Agilent and the Buddhist Priests

Studies have shown that spirituality and health are related.

“Spiritual practices tend to improve coping skills and social support, foster feelings of optimism and hope, promote healthy behavior, reduce feelings of depression and anxiety, and encourage a sense of relaxation,” says the University of Maryland.

“By alleviating stressful feelings and promoting healing ones, spirituality can positively influence immune, cardiovascular (heart and blood vessels), hormonal, and nervous systems.”

Japanese scientists investigated the biological basis for the relationship between spiritual/religious involvement and psychological/physical functions.  Their study included ten professional Buddhist priests and 10 non-priests of matching ages.  Participants completed questionnaires related to empathy, diet and lifestyle.

Participants also provided blood samples.  Equipment for measuring gene expression and metabolic profiles included an Agilent Bioanlayzer System.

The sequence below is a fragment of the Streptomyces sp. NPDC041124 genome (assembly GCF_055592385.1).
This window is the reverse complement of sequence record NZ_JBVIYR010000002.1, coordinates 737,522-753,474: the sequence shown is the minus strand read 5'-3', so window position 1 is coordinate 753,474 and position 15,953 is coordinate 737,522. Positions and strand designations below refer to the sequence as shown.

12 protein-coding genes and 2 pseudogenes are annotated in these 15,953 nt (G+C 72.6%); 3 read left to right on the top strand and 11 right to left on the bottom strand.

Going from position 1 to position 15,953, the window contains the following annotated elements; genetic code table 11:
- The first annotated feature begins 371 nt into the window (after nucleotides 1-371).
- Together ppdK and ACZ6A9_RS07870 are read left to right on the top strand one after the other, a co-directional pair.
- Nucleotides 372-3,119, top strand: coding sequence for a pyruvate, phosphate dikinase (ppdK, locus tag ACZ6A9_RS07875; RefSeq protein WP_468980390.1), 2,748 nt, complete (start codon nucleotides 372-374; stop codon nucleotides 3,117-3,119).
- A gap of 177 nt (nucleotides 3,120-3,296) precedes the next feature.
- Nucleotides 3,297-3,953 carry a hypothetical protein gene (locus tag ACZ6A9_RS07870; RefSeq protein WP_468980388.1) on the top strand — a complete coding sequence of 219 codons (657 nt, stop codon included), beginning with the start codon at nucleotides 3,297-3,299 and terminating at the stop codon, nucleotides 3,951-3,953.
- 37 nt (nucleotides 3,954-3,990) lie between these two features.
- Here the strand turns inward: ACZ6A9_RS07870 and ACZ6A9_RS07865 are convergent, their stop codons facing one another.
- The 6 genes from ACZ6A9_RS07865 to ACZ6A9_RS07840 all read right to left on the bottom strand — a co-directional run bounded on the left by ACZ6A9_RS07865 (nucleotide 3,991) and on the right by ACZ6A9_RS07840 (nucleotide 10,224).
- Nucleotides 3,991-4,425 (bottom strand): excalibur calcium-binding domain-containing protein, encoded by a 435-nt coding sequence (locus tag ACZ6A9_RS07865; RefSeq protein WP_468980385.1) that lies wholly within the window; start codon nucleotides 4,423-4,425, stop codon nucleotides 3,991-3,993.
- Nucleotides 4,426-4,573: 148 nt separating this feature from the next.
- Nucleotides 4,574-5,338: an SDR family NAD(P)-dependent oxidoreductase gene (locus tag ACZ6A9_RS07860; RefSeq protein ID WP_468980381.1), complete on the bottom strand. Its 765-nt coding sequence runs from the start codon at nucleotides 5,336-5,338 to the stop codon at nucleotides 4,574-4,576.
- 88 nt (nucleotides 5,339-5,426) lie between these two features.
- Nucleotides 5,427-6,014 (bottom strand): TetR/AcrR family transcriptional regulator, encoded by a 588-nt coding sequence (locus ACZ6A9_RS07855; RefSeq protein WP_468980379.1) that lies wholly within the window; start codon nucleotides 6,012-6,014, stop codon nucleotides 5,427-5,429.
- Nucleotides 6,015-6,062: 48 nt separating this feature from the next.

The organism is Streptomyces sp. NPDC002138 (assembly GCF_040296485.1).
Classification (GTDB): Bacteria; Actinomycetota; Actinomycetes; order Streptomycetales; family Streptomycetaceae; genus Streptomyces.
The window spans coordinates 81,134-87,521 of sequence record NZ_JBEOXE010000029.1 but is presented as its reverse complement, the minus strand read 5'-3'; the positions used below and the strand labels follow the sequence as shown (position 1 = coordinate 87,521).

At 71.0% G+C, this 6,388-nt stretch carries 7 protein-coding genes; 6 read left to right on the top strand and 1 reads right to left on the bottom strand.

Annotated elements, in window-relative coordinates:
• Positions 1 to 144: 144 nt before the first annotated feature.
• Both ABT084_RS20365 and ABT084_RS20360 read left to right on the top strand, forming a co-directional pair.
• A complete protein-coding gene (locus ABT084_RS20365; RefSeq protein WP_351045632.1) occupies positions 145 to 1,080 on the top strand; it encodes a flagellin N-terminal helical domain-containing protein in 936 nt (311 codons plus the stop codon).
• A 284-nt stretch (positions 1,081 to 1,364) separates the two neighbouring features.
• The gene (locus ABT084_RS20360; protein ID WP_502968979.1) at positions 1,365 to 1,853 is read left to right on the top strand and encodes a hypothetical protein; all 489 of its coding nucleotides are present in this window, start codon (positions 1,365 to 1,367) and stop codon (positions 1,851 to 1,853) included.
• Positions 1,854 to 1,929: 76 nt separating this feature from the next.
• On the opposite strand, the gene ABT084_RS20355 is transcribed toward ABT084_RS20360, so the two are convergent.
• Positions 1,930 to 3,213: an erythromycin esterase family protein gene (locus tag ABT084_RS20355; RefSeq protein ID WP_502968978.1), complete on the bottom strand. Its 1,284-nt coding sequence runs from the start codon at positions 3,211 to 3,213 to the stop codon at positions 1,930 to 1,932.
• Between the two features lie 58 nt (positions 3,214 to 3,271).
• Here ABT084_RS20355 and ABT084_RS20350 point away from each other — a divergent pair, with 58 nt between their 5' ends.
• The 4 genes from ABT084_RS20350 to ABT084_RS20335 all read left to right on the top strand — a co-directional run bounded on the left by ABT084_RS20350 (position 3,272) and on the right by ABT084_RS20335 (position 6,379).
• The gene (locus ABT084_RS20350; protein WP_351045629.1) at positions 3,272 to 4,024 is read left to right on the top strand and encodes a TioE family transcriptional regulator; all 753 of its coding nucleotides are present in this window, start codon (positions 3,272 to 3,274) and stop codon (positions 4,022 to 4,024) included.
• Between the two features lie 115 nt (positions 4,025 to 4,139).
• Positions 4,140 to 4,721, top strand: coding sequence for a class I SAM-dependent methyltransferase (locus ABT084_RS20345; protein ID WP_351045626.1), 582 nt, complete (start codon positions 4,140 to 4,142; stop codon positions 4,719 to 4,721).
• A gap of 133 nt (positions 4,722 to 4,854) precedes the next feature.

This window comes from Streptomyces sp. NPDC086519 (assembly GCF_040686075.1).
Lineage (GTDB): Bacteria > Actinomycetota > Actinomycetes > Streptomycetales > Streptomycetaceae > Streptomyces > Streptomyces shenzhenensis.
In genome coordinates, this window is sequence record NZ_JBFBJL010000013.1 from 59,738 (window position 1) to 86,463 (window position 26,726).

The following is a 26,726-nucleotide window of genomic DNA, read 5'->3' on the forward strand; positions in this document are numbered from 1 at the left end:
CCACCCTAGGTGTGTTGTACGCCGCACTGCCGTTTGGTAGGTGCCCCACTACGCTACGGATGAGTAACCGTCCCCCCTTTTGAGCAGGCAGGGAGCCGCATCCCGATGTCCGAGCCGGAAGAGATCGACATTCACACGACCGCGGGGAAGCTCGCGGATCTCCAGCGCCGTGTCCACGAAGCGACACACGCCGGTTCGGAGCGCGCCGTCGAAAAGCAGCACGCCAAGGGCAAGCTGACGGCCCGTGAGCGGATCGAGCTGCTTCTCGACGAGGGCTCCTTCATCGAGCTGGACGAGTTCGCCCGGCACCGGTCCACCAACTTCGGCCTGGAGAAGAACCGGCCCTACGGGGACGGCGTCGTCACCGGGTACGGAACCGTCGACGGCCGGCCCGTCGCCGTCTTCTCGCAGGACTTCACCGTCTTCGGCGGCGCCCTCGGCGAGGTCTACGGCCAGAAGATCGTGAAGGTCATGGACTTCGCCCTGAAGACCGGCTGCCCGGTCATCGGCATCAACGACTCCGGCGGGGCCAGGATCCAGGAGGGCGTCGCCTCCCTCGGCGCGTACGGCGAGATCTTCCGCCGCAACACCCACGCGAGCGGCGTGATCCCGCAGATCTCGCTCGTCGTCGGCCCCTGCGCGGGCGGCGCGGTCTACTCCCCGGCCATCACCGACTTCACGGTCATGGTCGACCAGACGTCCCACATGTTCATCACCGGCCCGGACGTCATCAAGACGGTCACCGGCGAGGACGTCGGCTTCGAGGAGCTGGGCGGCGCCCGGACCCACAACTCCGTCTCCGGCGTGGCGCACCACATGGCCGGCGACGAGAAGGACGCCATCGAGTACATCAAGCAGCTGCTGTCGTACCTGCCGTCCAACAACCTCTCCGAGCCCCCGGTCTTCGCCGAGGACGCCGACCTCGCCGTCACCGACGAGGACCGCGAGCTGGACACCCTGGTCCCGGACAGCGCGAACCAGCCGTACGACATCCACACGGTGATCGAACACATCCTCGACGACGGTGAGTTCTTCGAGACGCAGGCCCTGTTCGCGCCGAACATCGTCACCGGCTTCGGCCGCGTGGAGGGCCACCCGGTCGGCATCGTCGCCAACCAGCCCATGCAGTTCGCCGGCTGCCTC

There was no significant difference in healthy lifestyle behaviors and daily nutrient intakes between the priests and non-priests.  However, the priests showed significantly higher empathy, and the study observed a significant correlation between empathy and the molecular markers identified in the priests.

Microarray analyses revealed the priests shared up-regulation of seven genes related to anti-viral protection mechanisms and inflammatory responses.  The priests had higher levels of plasma free amino acids, indicating a higher ability to adapt under different environmental conditions.  And brain choline levels in the priests suggest improved memory performance and cognitive function.

The researchers believe that “repeated exposure to specific environments or conditions during common religious/spiritual practices might trigger long-lasting changes.”


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